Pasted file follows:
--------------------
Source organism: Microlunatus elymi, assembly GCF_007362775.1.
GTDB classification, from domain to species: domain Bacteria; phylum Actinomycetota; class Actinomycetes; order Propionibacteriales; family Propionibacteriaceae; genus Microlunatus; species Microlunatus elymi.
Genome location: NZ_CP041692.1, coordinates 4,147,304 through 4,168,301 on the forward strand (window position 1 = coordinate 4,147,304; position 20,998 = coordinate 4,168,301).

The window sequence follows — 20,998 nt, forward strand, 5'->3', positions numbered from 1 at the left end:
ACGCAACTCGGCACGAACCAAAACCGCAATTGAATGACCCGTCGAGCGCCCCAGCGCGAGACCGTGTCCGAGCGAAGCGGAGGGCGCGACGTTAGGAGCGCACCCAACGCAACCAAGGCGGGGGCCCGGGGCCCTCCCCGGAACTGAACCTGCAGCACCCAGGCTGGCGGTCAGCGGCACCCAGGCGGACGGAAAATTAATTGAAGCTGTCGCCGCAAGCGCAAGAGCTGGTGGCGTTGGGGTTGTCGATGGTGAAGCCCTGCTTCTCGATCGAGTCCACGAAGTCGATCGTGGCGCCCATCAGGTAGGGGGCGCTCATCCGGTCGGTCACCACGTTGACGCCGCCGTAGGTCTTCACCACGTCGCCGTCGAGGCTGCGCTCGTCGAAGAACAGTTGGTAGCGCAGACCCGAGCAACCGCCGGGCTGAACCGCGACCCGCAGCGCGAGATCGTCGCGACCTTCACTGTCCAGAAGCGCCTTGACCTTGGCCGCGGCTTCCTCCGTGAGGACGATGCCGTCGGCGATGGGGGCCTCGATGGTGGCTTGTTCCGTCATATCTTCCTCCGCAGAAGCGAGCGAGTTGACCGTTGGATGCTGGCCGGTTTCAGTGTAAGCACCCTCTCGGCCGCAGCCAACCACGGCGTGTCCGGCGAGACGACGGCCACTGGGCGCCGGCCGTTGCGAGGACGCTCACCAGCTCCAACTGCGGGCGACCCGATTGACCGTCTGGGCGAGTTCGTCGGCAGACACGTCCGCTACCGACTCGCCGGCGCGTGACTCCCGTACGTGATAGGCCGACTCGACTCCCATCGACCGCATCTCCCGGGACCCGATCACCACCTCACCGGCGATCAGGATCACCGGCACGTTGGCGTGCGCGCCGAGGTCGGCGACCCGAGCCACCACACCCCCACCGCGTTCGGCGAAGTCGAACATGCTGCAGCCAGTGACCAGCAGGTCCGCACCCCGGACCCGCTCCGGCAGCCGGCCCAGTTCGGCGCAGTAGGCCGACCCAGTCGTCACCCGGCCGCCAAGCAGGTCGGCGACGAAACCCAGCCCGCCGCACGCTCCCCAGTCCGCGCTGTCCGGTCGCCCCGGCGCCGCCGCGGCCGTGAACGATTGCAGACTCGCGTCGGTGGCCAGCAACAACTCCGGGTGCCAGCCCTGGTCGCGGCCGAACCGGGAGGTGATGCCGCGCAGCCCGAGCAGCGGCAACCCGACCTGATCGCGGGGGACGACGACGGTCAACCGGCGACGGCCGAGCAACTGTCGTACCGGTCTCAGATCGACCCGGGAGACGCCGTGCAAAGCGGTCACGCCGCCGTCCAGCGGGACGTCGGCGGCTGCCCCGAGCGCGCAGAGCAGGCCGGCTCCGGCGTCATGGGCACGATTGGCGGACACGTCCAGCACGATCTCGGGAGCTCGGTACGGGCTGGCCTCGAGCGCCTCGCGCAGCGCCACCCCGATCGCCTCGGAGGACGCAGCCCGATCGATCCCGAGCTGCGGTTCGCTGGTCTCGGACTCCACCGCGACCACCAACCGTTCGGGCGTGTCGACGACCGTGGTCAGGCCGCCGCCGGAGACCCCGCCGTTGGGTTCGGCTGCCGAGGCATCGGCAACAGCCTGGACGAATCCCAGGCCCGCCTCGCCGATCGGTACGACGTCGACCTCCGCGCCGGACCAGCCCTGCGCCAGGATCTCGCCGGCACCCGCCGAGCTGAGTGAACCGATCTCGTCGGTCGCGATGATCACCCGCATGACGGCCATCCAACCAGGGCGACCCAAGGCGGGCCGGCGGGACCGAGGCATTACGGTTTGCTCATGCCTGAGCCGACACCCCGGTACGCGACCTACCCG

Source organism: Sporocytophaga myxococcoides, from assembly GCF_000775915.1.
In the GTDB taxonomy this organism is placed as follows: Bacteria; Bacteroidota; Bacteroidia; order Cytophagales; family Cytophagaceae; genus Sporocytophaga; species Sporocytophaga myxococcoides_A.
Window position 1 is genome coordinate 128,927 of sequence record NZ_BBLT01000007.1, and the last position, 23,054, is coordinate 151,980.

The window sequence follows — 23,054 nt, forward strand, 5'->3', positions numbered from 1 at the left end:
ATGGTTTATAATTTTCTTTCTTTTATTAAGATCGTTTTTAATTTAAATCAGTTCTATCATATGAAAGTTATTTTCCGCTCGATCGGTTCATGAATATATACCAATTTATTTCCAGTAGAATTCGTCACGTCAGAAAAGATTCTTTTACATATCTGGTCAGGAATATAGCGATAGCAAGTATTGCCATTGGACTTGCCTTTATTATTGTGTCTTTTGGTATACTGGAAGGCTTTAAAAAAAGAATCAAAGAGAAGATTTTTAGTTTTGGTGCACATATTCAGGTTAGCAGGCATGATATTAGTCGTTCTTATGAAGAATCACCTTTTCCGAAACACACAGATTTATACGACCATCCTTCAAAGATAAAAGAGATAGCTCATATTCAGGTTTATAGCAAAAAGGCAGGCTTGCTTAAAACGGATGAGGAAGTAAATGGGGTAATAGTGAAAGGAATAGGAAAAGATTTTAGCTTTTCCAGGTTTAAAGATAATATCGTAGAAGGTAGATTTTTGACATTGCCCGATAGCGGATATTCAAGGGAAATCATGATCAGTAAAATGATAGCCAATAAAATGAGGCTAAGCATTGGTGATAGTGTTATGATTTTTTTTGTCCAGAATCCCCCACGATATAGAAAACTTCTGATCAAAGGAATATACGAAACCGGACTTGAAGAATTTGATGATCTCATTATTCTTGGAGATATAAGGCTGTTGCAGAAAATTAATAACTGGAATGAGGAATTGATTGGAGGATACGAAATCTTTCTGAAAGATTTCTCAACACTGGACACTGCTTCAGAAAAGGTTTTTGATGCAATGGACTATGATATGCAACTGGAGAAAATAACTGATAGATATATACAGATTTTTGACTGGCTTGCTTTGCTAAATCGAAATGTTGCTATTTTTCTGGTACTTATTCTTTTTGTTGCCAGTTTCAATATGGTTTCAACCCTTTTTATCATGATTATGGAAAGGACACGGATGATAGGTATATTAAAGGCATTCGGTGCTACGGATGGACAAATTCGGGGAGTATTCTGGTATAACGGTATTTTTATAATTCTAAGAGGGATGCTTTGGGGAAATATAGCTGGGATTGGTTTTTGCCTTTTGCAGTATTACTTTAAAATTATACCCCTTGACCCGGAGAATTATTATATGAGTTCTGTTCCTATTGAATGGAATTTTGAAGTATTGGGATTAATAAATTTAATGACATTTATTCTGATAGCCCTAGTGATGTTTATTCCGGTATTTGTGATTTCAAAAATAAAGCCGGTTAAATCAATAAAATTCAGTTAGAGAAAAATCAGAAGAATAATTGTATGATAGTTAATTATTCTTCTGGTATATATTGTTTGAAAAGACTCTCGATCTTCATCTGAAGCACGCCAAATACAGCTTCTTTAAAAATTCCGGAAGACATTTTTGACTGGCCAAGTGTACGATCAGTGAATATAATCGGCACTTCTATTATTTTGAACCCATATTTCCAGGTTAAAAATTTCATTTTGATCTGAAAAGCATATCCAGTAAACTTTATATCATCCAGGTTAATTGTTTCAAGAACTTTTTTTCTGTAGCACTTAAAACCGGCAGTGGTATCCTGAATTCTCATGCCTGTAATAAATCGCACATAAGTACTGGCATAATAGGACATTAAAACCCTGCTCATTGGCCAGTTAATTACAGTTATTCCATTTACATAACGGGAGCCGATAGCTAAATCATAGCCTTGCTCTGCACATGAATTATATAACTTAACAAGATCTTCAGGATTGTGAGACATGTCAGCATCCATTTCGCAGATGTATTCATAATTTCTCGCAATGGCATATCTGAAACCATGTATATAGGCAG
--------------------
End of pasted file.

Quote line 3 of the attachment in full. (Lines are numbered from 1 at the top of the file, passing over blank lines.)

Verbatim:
Genome location: NZ_CP041692.1, coordinates 4,147,304 through 4,168,301 on the forward strand (window position 1 = coordinate 4,147,304; position 20,998 = coordinate 4,168,301).